Review: Clone #12

Clone is like the “Rumble in the Jungle” aka the classic boxing event between Muhammad Ali and George Foreman. Hold on hear me out, also it’s not exact I just want to illustrate a couple of aspects of the fight in comparison to the story. Anyways, the reader is Ali and we’re getting hammered by Clone which is Foreman. This series is just body shots over and over and much like the actual fight Ali will win. Why? Because a great story will always favor the reader. Crazy how I made that work right? Well now I’m going to rope-a-dope you into reading the rest of the review. What’s noticeably different about this segment of our story is that it’s really happening in two parts. On one side we’re following Luke and on the other side it’s Amelia. The big difference is that aside from one of our new antagonists, they’re the only people we’re following. The narrative has calmed down significantly from the last story arc in which we were following numerous characters. I will say that I miss that though. The writers did a great job of keeping up with everyone and making it interesting, but I understand needing to take a break and build the main characters.

clone12_coverRemember the crazy blonde woman from the gas station in the last issue? Well we start with her at the moment the clones were revealed by the government. She’s in shock of the news as her clone husband walks in the door completely unaware of what’s going on. Flash to the present and Luke and his new clone buddy are hanging like meat waiting to be gutted in a slaughter house. Crazy woman shows up spouting bible verses out of context to the situation and so Luke decides to lie, saying the bum is the original hoping to save his life. It does for the moment. Meanwhile Amelia has taken their kid and left the safety of the compound to see her mom.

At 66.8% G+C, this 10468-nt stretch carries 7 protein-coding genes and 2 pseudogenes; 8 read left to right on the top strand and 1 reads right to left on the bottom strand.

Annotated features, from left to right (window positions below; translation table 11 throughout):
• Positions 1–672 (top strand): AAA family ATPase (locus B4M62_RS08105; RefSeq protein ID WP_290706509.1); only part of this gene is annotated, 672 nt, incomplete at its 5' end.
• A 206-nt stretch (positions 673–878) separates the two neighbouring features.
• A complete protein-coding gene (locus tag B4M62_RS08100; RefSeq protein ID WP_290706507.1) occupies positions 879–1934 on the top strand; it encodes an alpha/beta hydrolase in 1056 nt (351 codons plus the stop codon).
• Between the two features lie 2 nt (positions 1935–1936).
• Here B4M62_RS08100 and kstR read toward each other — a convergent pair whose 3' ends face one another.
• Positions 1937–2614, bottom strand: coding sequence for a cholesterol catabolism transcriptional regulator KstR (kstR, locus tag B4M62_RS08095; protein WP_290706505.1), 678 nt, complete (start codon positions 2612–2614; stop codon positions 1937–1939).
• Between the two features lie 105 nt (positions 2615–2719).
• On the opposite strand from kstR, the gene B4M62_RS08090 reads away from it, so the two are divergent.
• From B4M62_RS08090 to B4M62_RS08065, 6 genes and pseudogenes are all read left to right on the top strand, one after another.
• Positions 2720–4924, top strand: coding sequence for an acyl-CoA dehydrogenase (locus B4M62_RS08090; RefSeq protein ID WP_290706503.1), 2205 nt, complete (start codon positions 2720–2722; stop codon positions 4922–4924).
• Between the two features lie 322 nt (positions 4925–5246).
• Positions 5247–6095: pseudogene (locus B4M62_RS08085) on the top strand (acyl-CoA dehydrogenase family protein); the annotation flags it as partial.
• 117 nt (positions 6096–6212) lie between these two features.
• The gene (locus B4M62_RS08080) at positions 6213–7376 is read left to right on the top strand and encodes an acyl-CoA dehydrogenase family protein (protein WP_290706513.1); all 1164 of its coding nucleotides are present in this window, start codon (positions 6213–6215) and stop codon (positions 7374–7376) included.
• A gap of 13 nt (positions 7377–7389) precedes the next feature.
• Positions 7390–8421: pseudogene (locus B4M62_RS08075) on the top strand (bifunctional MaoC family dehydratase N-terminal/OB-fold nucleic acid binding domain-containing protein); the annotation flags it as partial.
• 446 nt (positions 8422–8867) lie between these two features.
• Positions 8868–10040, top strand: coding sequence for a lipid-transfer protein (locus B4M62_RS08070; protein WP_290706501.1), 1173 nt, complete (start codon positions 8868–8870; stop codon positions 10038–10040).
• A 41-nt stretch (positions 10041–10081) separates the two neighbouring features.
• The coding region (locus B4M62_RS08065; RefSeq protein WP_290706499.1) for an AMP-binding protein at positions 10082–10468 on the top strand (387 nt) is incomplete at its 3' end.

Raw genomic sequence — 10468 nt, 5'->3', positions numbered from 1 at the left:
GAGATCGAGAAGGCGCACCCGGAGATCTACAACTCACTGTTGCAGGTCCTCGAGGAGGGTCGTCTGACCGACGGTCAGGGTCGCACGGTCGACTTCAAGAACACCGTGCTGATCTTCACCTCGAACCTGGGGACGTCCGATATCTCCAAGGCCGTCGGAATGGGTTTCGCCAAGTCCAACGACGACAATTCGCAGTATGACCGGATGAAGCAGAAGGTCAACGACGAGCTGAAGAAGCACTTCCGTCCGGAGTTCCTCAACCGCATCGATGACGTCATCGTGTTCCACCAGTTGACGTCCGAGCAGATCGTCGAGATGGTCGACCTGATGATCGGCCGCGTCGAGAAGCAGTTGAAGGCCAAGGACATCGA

The strength of this issues story comes from the female characters. Our crazy lady Laura has an interesting journey to get to where she is. It’s interesting to see this once average woman become a murderer and cultist. The real heart of the story though comes from Amelia and her mother. I won’t ruin any of it for you, but it’s something else. It’s an emotional layer that hasn’t touched the story yet and it will have significant ramifications to the plot. Overall the writing is great as usual.

Every month I think I’m going to run out of things to say about Juan Jose Ryp’s art, but then he goes and does something like putting flies on the characters in the slaughter house. At first I missed them and I had to ask myself how that was possible? Because Ryp’s art is so realistic that something that actually happens in the world becomes expected of his art. That’s how realistic his art is, that flies on people’s clothing is accepted without a thought. Ryp is just incredible.

This was another story building issue, but even with that it’s still hitting you with heavy body blows to the kidneys. It may not be the action that’s constantly in your face this time around, but the story and plot are filling in and doing a better job of it. If you’re not reading this series I have to wonder why. It’s the best monthly title from Skybound by far and that’s saying a lot considering their publishing line-up.

Score: 4/5

Writers: David Schulner, Aaron Ginsburg and Wade McIntyre Artist: Juan Jose Ryp Publisher: Image Comics/Skybound Entertainment Price: $2.99 Release Date: 11/20/13